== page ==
A more sophisticated and preferred staging system is known as TNM, which stands for tumor, node involvement, and metastases. In this system:
- Invasive bladder tumors can range from T2 (spread to the main muscle wall below the lining) all the way to T4 (tumor spreads beyond the bladder to nearby organs or the pelvic side wall).
- Lymph node involvement ranges from N0 (no cancer in lymph nodes) to N3 (cancer in many lymph nodes, or in one or more bulky lymph nodes larger than 5 cm).
- M0 means that there is no metastasis outside of the pelvis. M1 means that it has metastasized outside of the pelvis.
What are the treatment options for bladder cancer?
There are four types of treatment for patients with bladder cancer: intravesical chemotherapy or immunotherapy for superficial cancers; surgery; radiation therapy; and chemotherapy. Sometimes, combinations of these treatments will be used.
Surgery is a common treatment option for bladder cancer. The type of surgery chosen will depend on the stage of the cancer.
- Transurethral resection of the bladder is used most often for early stage disease (TA, T1, or CIS). It is done under general or spinal anesthesia. In this procedure, a special telescope called a resectoscope is inserted through the urethra into the bladder. The tumor is then trimmed away with the resectoscope, using a wire loop, and the raw surface of the bladder is then fulgurated (destroyed with an electric current).
- Partial cystectomy is the removal of a section of the bladder. It is used for a single tumor that invades the bladder wall in only one region of the bladder. This type of surgery retains most of the bladder. Chemotherapy or radiation therapy is often used in combination. Only a minority of patients will qualify for this bladder-sparing procedure.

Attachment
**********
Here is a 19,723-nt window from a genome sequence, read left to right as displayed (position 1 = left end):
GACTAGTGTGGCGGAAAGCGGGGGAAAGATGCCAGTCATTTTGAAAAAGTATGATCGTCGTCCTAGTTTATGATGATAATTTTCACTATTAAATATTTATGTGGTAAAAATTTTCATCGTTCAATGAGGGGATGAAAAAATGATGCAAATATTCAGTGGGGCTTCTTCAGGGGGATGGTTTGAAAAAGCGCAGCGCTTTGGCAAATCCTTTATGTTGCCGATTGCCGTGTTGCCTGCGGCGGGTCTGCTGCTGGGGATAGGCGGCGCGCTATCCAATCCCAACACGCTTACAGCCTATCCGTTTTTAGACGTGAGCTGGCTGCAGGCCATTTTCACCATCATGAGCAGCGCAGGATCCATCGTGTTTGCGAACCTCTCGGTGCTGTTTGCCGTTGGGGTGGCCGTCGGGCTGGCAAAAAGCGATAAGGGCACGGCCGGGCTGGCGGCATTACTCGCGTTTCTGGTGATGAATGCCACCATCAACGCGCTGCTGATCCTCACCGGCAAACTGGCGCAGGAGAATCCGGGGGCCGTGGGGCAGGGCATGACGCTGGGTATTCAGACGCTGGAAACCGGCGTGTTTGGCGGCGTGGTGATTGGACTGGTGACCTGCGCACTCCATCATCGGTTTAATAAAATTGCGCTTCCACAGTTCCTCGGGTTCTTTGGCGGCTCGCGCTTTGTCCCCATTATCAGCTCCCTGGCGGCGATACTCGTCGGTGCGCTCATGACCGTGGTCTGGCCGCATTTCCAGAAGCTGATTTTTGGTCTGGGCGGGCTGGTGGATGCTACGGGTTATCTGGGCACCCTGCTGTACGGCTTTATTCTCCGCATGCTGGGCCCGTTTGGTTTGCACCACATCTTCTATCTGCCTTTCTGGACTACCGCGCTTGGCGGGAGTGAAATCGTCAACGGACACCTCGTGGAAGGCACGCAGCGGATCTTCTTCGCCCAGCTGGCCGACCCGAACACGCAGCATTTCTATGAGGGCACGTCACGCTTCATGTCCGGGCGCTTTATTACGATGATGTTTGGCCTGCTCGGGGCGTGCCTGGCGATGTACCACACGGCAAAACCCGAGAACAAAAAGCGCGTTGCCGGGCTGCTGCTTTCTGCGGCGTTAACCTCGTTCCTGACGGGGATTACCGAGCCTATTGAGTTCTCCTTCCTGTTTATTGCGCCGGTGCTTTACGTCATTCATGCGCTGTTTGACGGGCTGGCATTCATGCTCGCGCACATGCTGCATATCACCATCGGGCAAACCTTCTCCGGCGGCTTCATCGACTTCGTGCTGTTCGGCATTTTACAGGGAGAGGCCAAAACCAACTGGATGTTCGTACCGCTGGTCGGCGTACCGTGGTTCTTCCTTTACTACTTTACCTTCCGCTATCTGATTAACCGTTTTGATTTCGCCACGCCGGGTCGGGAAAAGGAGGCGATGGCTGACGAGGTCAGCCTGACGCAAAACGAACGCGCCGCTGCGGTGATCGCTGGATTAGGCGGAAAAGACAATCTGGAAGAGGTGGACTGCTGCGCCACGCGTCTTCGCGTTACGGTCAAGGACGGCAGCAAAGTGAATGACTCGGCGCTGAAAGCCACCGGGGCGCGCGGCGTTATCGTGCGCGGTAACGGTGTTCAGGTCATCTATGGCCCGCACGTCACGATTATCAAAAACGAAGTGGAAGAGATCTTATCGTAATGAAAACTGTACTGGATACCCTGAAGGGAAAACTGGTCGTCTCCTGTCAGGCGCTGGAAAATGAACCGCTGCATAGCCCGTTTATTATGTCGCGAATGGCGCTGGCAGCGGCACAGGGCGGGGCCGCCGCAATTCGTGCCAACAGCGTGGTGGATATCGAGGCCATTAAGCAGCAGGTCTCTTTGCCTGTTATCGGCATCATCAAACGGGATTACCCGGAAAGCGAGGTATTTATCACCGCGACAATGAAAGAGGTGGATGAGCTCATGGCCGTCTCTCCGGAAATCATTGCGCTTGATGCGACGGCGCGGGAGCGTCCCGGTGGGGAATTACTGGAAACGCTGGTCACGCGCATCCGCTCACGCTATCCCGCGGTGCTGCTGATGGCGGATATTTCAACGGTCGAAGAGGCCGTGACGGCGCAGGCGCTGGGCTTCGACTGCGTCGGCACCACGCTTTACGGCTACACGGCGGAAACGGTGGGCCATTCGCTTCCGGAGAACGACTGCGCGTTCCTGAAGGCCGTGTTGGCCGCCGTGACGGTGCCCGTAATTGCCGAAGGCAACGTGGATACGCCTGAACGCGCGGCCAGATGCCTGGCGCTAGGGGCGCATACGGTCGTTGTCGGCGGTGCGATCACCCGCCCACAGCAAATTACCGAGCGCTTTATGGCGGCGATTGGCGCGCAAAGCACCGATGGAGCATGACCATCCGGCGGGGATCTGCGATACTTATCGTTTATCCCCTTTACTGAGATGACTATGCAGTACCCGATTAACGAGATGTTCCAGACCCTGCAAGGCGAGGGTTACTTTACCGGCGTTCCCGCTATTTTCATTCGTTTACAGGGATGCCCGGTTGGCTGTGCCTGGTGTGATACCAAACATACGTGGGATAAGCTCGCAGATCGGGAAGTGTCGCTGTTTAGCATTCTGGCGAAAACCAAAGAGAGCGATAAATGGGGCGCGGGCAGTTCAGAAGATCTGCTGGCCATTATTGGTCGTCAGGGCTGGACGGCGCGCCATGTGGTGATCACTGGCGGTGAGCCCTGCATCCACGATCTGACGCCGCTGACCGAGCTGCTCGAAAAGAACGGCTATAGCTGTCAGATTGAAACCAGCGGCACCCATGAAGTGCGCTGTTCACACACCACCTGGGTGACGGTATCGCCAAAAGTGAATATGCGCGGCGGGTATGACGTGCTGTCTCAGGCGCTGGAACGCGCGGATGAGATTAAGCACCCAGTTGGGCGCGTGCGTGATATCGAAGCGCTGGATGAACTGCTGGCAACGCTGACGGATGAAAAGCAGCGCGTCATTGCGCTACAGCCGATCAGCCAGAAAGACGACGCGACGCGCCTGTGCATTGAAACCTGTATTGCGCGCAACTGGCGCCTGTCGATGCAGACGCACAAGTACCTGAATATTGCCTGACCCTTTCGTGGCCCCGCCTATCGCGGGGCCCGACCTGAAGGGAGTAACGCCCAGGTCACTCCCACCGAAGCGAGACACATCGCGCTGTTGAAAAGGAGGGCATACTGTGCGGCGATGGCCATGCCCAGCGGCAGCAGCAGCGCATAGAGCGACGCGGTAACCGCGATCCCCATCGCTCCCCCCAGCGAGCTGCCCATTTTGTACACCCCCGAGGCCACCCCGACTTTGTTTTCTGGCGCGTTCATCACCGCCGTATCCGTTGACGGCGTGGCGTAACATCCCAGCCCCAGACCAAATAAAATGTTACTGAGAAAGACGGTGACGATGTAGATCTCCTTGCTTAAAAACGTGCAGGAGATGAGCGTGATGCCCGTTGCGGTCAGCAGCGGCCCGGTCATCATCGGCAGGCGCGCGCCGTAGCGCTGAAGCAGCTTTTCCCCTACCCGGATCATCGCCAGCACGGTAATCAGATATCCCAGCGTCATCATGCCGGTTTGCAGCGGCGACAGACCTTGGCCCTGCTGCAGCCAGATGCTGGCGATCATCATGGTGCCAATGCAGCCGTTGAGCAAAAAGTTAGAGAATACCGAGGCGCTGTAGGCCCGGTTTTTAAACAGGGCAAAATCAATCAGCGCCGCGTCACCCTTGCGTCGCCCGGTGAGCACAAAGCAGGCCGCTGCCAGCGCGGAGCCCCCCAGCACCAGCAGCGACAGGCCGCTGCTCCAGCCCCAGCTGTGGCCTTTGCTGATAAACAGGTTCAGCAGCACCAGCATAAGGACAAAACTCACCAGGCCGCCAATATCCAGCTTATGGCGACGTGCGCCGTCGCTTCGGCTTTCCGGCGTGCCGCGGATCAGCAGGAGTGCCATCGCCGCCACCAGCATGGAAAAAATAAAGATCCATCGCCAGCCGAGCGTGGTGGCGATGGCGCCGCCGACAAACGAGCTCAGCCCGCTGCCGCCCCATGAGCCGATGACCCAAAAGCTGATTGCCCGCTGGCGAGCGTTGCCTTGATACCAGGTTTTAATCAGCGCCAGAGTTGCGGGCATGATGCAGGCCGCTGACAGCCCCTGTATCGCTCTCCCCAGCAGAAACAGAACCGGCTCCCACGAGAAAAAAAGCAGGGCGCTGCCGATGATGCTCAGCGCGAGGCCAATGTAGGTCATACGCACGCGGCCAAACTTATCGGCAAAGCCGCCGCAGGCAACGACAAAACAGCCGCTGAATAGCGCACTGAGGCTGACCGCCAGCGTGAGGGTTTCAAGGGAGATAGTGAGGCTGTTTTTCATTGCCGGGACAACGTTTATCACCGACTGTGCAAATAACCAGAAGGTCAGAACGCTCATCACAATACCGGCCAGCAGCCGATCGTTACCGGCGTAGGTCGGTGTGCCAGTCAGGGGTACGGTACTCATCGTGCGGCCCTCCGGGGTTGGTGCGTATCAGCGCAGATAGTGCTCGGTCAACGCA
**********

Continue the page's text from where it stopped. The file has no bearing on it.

- Radical cystectomy is complete removal of the bladder. It is used for more extensive cancers and those that have spread beyond the bladder (or several early tumors over a large portion of the bladder).
In this surgery, an incision (cut) is made from the umbilicus (navel) down to the pubic bone, and the bladder and any other surrounding organs are removed. In men, this is the prostate and seminal vesicles. In women, the ovaries, uterus, and a portion of the vagina are removed along with the bladder.
Because the bladder is removed, a procedure called a urinary diversion must be done so that urine can exit the body. A pouch constructed of intestine may be made inside the body, or a leak-proof bag worn outside the body may be used to collect urine. The procedure typically requires a hospital stay of 5 to 6 days, give or take a few either way.
Chemotherapy refers to the use of any of a group of drugs whose main effect is either to kill or slow the reproduction of rapidly multiplying cells. Cancer cells absorb chemotherapy drugs faster than normal cells do (but all cells are exposed to the chemotherapy drug). Chemotherapy drugs are delivered intravenously (through a vein) or can be delivered intravesically (directly into the bladder through a catheter threaded through the ureter), depending on the stage of the cancer.